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Yamaha’s FX SHO is nothing radically new. The current version, a onetime flagship, has been around since 2012 and continues to be one of the most popular PWC on the market.
Two significant changes, however, greatly enhance the boat for 2015 and make it a much-improved model.
The changes referred to are the arrival of two new technologies – Yamaha’s RiDE system and a long-awaited electronic trim.
RiDE is clearly a game changer. The system introduces a second throttle to the left side of the handlebar to essentially control reverse thrust. That throttle is linked to the boat’s onboard computer, as well as a Yamaha Boat Control Unit (YBCU) specifically dialed in for the weight and performance of each individual craft.
Yamaha Introduces Dual-Lever “RIDE” Controls
Pulling the lever while underway drops the reverse bucket into the flow of water exiting the pump, redirecting it out and to the sides. In this way it provides stopping power, rapidly slowing the craft while maintaining a consistent level attitude in the water. Keep the RiDE lever pulled and the craft will ultimately stop and segue right into reverse if desired. Grab the normal righthand throttle and you’re almost immediately back underway. RiDE doesn’t so much shift between gears as it flows uninterrupted between motions. As you would expect, the RiDE lever takes precedence. When it’s applied, input overrides any normal throttle input. Release both levers and the craft assumes a neutral mode.
RiDE eliminates the forward surge normally associated with starting a PWC. Start the RiDE-equipped FX SHO and it sits patiently, waiting for the driver to apply forward or reverse throttle. As up to 4500 rpm is available in RiDE mode, the SHO has surprisingly strong response in reverse. Thanks to the added power, it’s also amazingly agile. Just get used to it before putting yourself in a tight situation. That same power that can quickly get you out of trouble can also get you into it until you familiarize yourself with the power of the response.
COMPARISON: Read our review of the 2015 Sea-Doo GTR 215
Electronic trim almost gets lost in the shuffle with such a major advancement, but it’s certainly welcome. Prior to 2015 the brand stuck with a manual trim system, which was certainly effective but could prove harder to activate at speed. Now, a push of the up or down trim buttons rapidly repositions the nozzle to lower or raise the bow, enhancing acceleration, squeaking the most speed out of the boat in straight-line gallops, or simply adjusting to the wave conditions or passenger weight aboard.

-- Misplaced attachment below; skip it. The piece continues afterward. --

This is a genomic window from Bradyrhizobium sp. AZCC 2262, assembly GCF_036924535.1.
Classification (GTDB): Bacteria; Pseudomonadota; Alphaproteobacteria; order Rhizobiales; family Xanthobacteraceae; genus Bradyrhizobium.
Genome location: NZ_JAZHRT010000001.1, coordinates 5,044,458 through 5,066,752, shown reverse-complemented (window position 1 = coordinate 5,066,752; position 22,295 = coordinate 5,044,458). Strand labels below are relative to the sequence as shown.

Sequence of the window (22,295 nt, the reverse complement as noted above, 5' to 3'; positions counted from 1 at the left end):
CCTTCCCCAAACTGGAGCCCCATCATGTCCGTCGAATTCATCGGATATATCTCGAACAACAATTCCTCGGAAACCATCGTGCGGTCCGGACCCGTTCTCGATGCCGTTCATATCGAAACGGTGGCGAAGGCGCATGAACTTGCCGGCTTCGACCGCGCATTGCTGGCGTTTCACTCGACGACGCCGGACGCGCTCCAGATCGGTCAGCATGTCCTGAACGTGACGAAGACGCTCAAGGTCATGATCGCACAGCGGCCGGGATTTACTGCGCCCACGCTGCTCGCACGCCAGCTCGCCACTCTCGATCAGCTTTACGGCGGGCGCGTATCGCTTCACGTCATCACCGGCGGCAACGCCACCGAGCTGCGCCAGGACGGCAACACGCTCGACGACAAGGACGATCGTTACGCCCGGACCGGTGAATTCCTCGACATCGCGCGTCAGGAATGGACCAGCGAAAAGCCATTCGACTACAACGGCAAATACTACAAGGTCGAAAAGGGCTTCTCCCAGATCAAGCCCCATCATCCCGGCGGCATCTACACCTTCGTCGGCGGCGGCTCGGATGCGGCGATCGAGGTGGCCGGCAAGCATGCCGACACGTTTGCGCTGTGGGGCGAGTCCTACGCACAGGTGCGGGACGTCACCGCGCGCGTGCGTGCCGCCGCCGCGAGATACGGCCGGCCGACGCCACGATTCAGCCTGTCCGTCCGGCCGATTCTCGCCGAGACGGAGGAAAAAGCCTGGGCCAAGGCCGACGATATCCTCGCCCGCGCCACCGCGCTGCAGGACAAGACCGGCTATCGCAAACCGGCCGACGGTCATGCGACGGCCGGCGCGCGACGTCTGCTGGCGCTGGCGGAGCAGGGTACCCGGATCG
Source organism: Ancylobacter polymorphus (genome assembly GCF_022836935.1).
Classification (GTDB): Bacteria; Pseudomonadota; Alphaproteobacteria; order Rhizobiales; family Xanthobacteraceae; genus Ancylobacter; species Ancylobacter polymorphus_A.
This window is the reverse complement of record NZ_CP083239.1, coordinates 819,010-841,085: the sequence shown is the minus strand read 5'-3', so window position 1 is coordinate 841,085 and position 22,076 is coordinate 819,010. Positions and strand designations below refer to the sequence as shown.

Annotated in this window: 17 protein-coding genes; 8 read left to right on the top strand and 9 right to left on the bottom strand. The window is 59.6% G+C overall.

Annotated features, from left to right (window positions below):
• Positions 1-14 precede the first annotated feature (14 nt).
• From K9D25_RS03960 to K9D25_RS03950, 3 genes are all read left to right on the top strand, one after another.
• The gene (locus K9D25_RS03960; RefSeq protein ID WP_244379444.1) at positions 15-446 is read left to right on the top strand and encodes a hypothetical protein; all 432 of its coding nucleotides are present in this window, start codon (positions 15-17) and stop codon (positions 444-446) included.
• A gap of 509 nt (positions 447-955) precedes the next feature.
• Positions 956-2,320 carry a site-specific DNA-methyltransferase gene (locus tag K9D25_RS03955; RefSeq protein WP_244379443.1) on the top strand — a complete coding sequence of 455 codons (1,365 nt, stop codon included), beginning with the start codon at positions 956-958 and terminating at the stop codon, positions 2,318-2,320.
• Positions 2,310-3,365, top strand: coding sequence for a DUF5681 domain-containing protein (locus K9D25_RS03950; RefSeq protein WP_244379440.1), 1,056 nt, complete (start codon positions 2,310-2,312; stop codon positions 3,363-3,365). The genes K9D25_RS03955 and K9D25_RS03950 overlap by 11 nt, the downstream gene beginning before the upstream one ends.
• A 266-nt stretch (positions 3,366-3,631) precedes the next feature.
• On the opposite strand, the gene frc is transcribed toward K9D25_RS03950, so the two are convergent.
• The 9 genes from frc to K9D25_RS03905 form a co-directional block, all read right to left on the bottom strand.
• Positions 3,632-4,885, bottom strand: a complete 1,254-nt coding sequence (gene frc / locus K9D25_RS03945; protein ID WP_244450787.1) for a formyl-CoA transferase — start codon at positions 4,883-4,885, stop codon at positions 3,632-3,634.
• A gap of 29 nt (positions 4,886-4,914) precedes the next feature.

Handling and Performance
Apart from those significant upgrades, the FX SHO is quite familiar. Carrying the load is the hull and deck, updated in 2012. That hull deftly handles both rough and calm conditions, tracking straight and true through chop and carving aggressive, slalom-inspired turns in calmer conditions. Again, remember the trim, as well as an intuitive, inside lean. Both will significantly enhance the handling.
The deck above is comfortable and roomy. The saddle reflects the boat’s sportier stance, with a sculpted dip for the driver, but only a minimal raise for passengers. Foregoing the individual, Cruiser-style tiers allows an aggressive rider to move around more on the craft, rather than feel locked in to one position. The removable aft section reveals a lift-out dry storage compartment. A clever nook below the aft end makes a great spot to stow wet items like a ski rope. Peer below the bond line and you’ll note a flip-down boarding step, with a flattened, rather than round, step area for more comfort on bare feet.
At the controls I continue to give high marks for Yamaha’s pistol-style grips. They simply feel better than rounded grips, and arguably offer greater control. Info display modes are toggled via a cluster of buttons within easy reach just in front of the seat. The entire steering column pivots to accommodate individual rider’s height and riding style. Yamaha’s trademark security remotes lock the engine against unauthorized use, or engage a slower top speed to tame the boat for newcomers or save fuel.
COMPARISON: Read our review of the 2014 Kawasaki Jet Ski Ultra LX Review
As to power, it’s the always reliable SHO version of Yamaha’s 1.8-liter engine, boosted by a supercharger and intercooler to produce the required performance. It accelerates powerfully from idle, and continues smoothly to the 65 mph mark. That’s enough power to deliver thrills for solo or three-up riding, but also pull skiers, tubes, and wakeboarders across the water with minimal struggle.
An already good craft that has gotten that much better for ’15? It’s an obvious yes given the addition of RiDE and electronic trim. Each significantly enhances the overall experience on an already impressive craft.
And should your tastes run more toward a leisurely ride, the same craft still comes in a Cruiser version.
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